Monday, April 1, 2013

Following Jesus: the Conclusion of the Matter

Narrow Path - - 1264489
This week I was reading Mark and thinking about the many ways that we follow Jesus, the paths down which he leads us and the surprising twists and turns that path might take. Tripping along past his baptism  and temptation, I tumbled over this rather innocuous sentence: "As He passed by, He saw Levi the son of Alphaeus sitting in the tax booth, and He said to him, "Follow Me!" And he got up and followed Him." (Mark 2:14).

Brushing myself off, I went back and looked for the back story.  John 1 provides just that for Andrew (introduced to Jesus by John the Baptist) and Peter (introduced by his brother Andrew). When they are called in Mark 1 we understand why they left their nets and their livelihood behind with their father and followed Jesus.  But for Levi we have only this, Jesus said, "Follow Me!" and Levi got up and followed Him.  Bare as can be. 

Levi and the others gave up their first vocation, laid down their nets or their tax books, and without looking back, took up a new identity-disciple.  As Melissa and I have written these posts, I am discovering what being a disciple-literally a follower-might mean. My girls and I have diligently worked on the verses we are memorizing every morning.  I am learning to pray differently, thanking God for the food we eat and recognizing that my ability to resist sin is dependent on God's aid in avoiding temptation. Melissa is plunging ahead into service for her sisters. In so many ways I assumed I knew what it meant to follow Jesus but in diving back into the gospels and walking in the footsteps of the Master I was shocked to see where my feet were headed. 

I'm questioning myself these days. Down deep inside, does being a Christian mean first and foremost "following Jesus?"  Is that what it means to be "me?"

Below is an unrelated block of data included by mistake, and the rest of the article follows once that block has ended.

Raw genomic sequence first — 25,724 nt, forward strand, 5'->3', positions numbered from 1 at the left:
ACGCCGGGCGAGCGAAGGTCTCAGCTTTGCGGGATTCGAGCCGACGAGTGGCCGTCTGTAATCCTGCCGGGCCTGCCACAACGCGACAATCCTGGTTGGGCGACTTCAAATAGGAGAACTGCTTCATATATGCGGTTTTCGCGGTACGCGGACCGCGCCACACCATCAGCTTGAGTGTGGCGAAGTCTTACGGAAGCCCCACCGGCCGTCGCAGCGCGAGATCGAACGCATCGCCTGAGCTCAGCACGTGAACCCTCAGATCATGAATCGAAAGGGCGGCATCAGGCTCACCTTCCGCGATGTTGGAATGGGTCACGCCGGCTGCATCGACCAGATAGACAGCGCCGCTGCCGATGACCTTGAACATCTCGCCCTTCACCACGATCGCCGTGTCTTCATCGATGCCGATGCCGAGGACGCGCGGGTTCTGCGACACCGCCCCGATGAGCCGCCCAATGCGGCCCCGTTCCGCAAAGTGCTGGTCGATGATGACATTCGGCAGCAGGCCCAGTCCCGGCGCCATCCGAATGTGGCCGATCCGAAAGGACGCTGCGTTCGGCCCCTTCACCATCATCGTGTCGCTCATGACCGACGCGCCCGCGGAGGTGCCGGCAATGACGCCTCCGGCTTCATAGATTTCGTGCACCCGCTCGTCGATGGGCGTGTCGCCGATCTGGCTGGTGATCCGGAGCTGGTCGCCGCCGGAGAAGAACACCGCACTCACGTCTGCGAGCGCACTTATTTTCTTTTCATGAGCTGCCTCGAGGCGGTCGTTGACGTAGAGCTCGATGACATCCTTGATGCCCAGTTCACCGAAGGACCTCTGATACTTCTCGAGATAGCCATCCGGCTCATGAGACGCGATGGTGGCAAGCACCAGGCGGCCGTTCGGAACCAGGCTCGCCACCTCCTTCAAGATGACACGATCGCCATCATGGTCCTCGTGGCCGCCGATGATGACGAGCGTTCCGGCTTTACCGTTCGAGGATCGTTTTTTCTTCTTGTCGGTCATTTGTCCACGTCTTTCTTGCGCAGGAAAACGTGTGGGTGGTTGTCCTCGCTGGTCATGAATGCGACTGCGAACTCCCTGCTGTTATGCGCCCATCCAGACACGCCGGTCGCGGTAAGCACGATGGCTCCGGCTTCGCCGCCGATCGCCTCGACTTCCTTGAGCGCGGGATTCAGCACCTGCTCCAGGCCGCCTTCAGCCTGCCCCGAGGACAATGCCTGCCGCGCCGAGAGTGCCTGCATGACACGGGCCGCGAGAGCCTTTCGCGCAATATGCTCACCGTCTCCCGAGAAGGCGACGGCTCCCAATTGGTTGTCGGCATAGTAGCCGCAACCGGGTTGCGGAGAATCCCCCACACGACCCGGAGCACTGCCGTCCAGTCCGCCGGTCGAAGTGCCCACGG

If it does there ought to be certain evidences.  For example, Jesus said, "By this all men will know that you are My disciples, if you have love for one another" (John 14:15).  If I am a disciple I ought to be full of love for my brothers and sisters.  I ought to be willing to leave behind every allegiance in His pursuit, though He often gives that responsibility back to me in His service (Matthew 8: 19-22, Luke 9:57-62). I ought to be willing to put behind me every tradition and teaching and understand His new kingdom on His terms (Luke 5:36-39, Matthew 13).

That all sounds very high-minded but let's get down to brass tacks.  If I love the other disciples, I'll call and check on them.  I'll have them over for lunch, and I won't roll my eyes behind their backs.  If I've left behind every allegiance, I won't be embarrassed to speak up as a Christian at work or among friends.  I certainly won't hesitate to stand out from the crowd by my dress, speech, entertainment choices, or opinions.   If I am willing to put tradition behind me, I won't be more tied to a creed, a name, a style, a preacher, or even a familiar and beloved doctrine than I am to the actual living example of Jesus Christ.  
Disciples give up their right to make excuses, to say, "Yeah, but..."  They have to say, "Yes Lord!" instead.  I'm really bad at that. 

Following Jesus is a dangerous path because he asks for everything.  Home and family, tradition and familiar circumstance, free time and everything that makes me, "me."  All that's left is "Him." Leaving all to follow him is itself an irony.  Because he did not "consider equality with God a thing to be grasped" but "took on the form of a bondservant" to come to rescue us. (Philippians 2:6-7) Leaving all to follow him is a good trade.  In both the parable where the man sells all to buy the field with the great treasure and the parable where the merchant sells all to buy the pearl everything is traded in. For what? Magic beans in some parody of Jack and the Beanstalk?  No each traded cannily for a treasure worth far more than they paid.  

Following Jesus is a dangerous path because it's a path that leads outside the camp to the suffering and rejected Savior (Hebrews 13:12-14).  Our Lord met a violent end and he promises us more of the same. What hope do we have then? Just this, "that I may know Him and the power of His resurrection and the fellowship of His sufferings, being conformed to His death; in order that I may attain to the resurrection from the dead" (Philippians 3:10-11).

These days I am engulfed in Jesus. I've been soaked in the gospels and found them indeed good news. It seems every where I turn there is a new lesson in discipleship.  By far the most important has been Levi's lesson.  When I see where Jesus is going, I have only two choices.  Sit at my tax booth or get up and follow him!  I'm taking the plunge.  You?


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